“Yeah, I guess so,” Charlie said. “So there is some order to this.”

“You’re the expert,” Vern said – then he dropped his fork. “Who is that? She’s so hot.”

“That’s my sister,” Charlie said. Jane was coming across the room toward them. She was wearing Charlie’s charcoal double-breasted Armani and the strappy black pumps; her platinum hair was lacquered into thirties finger waves, which flowed out from under a small black hat with a veil that covered her face down to her lips, which shone like red Ferraris. To Charlie, she looked, as usual, like the cross between a robot assassin and a Dr. Seuss character, but if he tried to squint past the fact that she was his sister, and a lesbian, and his sister, then he could possibly see how the hair, lips, and sheer linear altitude of her might strike someone as hot. Especially someone like Vern, who would require climbing equipment and oxygen to scale a woman Jane’s height.

“Vern, I’d like you to meet my incredibly hot sister, Jane. Jane, this is Vern.”

“Hi, Vern.” Jane took Vern’s hand and the Death Merchant winced at her grip.

“Sorry for your loss,” Vern said.

“Thanks,” Jane said. “Did you know our mother?”

“Vern knew her very well,” Charlie said. “In fact, it was one of Mom’s dying wishes that you let Vern buy you a doughnut. Wasn’t it, Vern?”

Vern nodded so hard that Charlie thought he could hear vertebrae cracking.

“Her dying wish,” Vern said.

Jane didn’t move, or say anything. Because her eyes were covered, Charlie couldn’t see her expression, but he guessed that she might be trying to burn holes in his aorta with her laser-beam vision.

“You know, Vern, that would be lovely, but could I take a rain check? We just buried my mother and I have some things to go over with my brother.”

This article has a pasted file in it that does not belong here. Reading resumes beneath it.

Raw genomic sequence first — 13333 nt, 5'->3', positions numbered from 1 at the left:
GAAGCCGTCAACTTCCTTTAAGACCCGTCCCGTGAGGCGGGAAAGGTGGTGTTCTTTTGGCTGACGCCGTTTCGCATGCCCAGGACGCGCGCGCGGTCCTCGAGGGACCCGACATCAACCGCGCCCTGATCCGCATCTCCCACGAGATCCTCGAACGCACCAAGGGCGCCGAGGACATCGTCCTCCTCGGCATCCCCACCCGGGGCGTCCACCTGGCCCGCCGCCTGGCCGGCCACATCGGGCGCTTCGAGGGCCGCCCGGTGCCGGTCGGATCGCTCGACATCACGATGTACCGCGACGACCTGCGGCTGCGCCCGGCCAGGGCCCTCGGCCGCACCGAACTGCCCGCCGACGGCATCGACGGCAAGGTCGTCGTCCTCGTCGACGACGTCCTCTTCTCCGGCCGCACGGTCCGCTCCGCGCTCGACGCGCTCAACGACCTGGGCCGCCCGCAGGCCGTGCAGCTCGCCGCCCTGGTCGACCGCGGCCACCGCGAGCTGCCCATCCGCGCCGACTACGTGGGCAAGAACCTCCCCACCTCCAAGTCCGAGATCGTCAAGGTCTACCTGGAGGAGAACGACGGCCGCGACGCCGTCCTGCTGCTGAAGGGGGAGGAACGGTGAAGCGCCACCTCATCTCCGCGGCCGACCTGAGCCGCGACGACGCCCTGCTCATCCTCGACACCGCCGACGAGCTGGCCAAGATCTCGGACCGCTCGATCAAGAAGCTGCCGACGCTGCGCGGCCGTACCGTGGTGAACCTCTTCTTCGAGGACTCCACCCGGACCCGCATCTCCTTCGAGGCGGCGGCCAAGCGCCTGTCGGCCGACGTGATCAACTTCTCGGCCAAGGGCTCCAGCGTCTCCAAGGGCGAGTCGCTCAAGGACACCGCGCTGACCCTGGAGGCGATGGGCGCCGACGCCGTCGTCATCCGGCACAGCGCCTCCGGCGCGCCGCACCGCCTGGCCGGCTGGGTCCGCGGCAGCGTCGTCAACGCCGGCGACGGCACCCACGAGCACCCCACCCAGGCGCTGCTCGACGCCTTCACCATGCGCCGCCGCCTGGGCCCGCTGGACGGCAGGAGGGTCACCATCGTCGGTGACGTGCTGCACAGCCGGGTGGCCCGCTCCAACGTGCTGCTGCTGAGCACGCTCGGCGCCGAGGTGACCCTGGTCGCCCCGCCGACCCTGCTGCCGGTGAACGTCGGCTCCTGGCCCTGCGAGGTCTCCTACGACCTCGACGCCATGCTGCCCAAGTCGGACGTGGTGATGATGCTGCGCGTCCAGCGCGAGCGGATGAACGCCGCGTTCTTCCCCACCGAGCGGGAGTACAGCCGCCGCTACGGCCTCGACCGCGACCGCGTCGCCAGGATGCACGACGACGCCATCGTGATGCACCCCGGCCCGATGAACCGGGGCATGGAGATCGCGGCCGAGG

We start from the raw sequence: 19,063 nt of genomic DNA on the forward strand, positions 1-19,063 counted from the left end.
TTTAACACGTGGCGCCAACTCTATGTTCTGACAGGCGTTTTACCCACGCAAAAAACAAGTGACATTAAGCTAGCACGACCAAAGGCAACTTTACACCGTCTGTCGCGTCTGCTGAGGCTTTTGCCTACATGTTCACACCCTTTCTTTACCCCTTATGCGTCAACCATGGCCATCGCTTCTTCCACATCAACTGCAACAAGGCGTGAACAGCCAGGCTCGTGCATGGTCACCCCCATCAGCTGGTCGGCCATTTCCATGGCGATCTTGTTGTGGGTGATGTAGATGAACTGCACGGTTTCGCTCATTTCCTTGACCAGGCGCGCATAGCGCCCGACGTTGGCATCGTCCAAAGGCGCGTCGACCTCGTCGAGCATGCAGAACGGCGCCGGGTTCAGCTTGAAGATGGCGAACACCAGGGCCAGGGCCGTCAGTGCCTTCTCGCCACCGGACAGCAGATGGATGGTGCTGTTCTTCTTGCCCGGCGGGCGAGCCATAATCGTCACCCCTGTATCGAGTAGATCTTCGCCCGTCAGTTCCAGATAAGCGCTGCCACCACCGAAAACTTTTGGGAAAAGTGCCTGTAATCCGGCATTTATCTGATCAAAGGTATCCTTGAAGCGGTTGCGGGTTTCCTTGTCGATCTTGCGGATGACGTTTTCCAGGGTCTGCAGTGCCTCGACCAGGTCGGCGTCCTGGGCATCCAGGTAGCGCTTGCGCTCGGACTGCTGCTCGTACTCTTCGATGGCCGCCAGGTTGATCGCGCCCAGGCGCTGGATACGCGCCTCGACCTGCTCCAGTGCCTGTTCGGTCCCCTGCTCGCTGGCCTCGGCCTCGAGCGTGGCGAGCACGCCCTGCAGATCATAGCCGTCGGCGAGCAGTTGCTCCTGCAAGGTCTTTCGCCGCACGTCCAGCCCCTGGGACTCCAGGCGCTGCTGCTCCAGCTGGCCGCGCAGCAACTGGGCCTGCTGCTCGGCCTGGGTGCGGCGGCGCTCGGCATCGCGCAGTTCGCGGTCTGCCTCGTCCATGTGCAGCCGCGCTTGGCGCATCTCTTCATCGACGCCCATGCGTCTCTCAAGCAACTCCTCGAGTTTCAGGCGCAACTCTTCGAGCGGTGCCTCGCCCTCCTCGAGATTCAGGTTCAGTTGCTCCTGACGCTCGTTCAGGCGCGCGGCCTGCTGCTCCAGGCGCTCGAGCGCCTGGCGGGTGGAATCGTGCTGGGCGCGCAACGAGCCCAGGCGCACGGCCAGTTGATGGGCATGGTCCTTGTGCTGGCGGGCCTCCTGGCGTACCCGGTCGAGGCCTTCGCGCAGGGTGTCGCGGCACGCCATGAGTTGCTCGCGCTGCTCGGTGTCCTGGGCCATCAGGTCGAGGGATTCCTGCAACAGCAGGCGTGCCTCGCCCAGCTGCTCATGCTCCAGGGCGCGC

“That’s fine,” Vern said. “And it doesn’t have to be a doughnut, if you’re watching your figure. You know, a salad, coffee, anything.”

“Sure,” Jane said. “Since it’s what Mom wanted. I’ll give you a call. Charlie told you I’m a lesbian, though, right?”

“Oh my God,” Vern said. He almost doubled over with excitement before he remembered that he was at a postfuneral potluck and he was openly imagining a m??nage ?? trois with the deceased’s daughter. “Sorry,” he squealed.

“See you, Vern,” Charlie said as his sister hustled him toward the kitchen cubicle of the clubhouse. “I’ll e-mail you about that other thing.”

As soon as they rounded the corner into the kitchen Jane punched Charlie in the solar plexus, knocking the wind out of him.

“What were you thinking?” Jane hissed. She flipped back her veil so he could see just how pissed off she was, just in case the punch in the breadbasket hadn’t conveyed the message.

Charlie was gasping and laughing at the same time. “It’s what Mom would have wanted.”

“My mom just died, Charlie.”

“Yeah,” Charlie said. “But you have no idea what you’ve just done for that guy in there.”

“Really?” Jane raised an eyebrow.

“He will remember this day always,” Charlie said. “That guy will never again have a sexual fantasy in which you do not walk through, probably wearing borrowed shoes.”

“And you don’t find that creepy?”

“Well, yes, you’re my sister, but it’s a seminal moment for Vern.”

Jane nodded. “You’re a pretty good guy, Charlie, looking out for a tiny stranger like that.”

“Yeah, well, you know – “

“For an ass bag!” Jane said as she sank a fist into Charlie’s solar plexus.

Strangely, as he gasped for breath, Charlie felt that wherever his mother was right now, she was pleased with him.

Bye, Mom, he thought.

PART THREE

BATTLEGROUND

Tomorrow we shall meet,

Death and I –

And he shall thrust his sword

Into one who is wide awake.

– Dag Hammarskj;ld

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A Dirty Job Chapter 18. (2018, Nov 06). Retrieved September 15, 2019, from https://phdessay.com/a-dirty-job-chapter-18/.